Skip to main content
Skretting global product manager Tonje Dueland. Photo: Skretting.
Skretting global product manager Tonje Dueland. Photo: Skretting.

Feed manufacturer Skretting has branched out with a new range of probiotic products claimed to improve the quality of the water in which fish and shrimp are being farmed.

The AquaCare products have been launched in Egypt and Vietnam, with other countries to follow. Skretting said aquaculture producers in those regions and others faced a growing challenge in terms of access to safe, clean water.

“Before a fish or shrimp needs feed, it needs water,” said Skretting global product manager Tonje Dueland in a press release.

AquaCare Control is the first in a range of water improvement products from Skretting.
AquaCare Control is the first in a range of water improvement products from Skretting.

Better results

“Depending on the initial state of the water, improved water quality will not only enable farmers to achieve better animal welfare, but can also support them to improve results.

“The Skretting team and the AquaCare range aims to help fish and shrimp farmers everywhere. The safer we can make the industry today, the more we will safeguard its long-term future.”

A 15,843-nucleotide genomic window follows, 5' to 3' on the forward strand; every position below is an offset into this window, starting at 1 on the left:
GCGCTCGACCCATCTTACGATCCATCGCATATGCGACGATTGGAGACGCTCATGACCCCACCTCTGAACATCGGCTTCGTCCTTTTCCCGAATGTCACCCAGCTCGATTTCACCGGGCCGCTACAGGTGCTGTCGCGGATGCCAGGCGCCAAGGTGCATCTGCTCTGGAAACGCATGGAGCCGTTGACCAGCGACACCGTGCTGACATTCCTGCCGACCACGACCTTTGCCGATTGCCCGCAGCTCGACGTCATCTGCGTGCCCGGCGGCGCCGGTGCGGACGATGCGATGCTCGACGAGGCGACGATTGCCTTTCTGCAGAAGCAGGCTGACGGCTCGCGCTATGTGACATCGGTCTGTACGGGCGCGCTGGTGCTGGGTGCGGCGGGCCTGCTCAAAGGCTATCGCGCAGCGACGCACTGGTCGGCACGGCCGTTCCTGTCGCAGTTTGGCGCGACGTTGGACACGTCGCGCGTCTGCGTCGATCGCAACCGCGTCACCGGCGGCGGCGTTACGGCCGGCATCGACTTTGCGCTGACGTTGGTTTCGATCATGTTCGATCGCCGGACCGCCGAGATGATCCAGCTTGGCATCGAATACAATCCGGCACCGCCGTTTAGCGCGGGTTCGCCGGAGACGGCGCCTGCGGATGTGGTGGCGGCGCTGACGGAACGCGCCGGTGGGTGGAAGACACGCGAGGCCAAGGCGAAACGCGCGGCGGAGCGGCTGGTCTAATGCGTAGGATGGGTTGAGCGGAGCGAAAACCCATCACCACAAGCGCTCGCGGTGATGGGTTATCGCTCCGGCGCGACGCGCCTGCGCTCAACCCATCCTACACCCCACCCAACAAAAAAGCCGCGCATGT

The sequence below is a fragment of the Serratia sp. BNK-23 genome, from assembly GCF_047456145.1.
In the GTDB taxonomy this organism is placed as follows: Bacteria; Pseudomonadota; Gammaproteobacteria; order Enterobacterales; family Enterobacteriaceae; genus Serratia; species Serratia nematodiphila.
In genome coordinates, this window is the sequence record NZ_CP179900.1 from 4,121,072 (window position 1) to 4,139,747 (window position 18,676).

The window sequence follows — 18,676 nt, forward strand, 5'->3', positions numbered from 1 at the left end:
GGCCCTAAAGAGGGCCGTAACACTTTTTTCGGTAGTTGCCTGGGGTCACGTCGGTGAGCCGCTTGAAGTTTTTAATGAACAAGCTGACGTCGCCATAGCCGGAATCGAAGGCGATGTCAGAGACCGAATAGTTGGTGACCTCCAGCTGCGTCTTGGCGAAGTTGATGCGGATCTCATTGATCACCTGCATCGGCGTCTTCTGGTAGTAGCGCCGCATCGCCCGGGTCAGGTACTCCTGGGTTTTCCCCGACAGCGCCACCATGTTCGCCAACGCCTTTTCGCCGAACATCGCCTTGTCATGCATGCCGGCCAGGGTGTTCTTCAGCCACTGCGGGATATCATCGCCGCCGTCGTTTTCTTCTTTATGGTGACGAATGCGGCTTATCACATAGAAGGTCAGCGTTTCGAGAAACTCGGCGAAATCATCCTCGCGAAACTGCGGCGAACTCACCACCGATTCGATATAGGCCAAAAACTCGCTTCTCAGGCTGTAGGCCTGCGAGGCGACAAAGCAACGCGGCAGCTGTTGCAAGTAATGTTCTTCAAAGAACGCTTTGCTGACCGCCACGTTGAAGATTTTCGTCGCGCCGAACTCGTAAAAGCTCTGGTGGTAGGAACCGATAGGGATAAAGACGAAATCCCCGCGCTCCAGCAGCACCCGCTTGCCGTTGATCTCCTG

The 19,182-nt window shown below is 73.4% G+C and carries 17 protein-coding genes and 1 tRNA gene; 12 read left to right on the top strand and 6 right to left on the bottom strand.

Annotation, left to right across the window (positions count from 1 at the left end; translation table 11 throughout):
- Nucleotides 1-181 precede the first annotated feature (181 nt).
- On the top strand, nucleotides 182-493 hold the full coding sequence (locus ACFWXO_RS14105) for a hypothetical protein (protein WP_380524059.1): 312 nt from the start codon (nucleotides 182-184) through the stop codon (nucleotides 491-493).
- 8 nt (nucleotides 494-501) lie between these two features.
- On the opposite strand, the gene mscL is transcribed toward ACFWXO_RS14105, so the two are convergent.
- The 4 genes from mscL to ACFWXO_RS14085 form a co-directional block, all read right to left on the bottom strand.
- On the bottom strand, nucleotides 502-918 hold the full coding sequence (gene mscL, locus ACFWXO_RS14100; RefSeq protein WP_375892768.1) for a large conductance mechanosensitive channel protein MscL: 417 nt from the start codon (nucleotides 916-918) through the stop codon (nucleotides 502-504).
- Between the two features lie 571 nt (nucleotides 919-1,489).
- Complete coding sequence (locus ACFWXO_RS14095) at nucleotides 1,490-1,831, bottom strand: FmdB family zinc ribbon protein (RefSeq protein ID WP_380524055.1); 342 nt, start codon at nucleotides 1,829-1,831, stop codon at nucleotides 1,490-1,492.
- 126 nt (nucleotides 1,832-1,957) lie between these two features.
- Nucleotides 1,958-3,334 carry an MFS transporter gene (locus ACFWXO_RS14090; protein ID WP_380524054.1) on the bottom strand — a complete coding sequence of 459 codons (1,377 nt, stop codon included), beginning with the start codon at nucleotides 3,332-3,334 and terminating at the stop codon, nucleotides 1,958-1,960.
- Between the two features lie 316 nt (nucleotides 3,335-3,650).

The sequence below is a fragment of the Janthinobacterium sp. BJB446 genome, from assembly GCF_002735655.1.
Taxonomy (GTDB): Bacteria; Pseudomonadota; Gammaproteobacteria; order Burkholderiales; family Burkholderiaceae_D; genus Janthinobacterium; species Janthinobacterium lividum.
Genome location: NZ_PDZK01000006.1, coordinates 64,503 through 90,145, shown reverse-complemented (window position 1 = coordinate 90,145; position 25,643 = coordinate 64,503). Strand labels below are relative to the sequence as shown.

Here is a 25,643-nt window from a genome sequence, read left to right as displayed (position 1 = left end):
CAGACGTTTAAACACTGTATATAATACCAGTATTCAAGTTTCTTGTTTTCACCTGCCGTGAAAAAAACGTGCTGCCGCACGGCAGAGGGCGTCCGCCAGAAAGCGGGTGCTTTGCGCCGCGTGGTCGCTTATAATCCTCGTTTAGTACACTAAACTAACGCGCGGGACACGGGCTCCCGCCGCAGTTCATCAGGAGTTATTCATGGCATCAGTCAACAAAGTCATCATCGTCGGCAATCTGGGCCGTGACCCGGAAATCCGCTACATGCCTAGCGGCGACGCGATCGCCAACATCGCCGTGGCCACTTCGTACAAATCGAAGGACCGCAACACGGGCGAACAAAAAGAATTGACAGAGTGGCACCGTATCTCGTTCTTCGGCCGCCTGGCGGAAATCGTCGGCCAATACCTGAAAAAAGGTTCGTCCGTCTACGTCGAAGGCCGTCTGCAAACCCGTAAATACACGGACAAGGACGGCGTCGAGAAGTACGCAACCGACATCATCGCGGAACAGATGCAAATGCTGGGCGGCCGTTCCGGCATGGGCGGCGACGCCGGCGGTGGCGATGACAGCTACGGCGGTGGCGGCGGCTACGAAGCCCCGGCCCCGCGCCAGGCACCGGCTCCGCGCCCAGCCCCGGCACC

Norway-based Skretting, owned by Dutch firm Nutreco, said the simple-to-use probiotic is designed to work preventatively, with the objective to load the water in pond farming systems with beneficial bacteria that prevent the same space from being occupied by potentially harmful bacteria.

Utilising ammonia

The bacteria also improve water quality by actively utilising ammonia which is known to be lethal for fish at high concentrations, and consequently reduce the need for water exchange.

Organic material, faeces, and small amounts of uneaten feed that would otherwise end up as sludge are consumed by the bacteria, giving faster preparation of ponds for the following cycle.

Skretting said AquaCare’s launch has been particularly timely for the aquaculture industries of Egypt and Vietnam, which are largely based on the production of tilapia and shrimp, respectively. Egyptian farmers have been battling reduced water quality for a number of years. And in Vietnam an increasing number of Vietnamese shrimp growers are moving from low intensity farming towards “super-intensive” production, which requires optimal water quality to reduce the presence of potentially-harmful pathogens.

The company said that as well as improving biosecurity levels, the reduced water renewal rate and improved pond soil can reduce production costs.

AquaCare Control is the first in a range of new water quality improvement products for the whole aquaculture industry, said Skretting.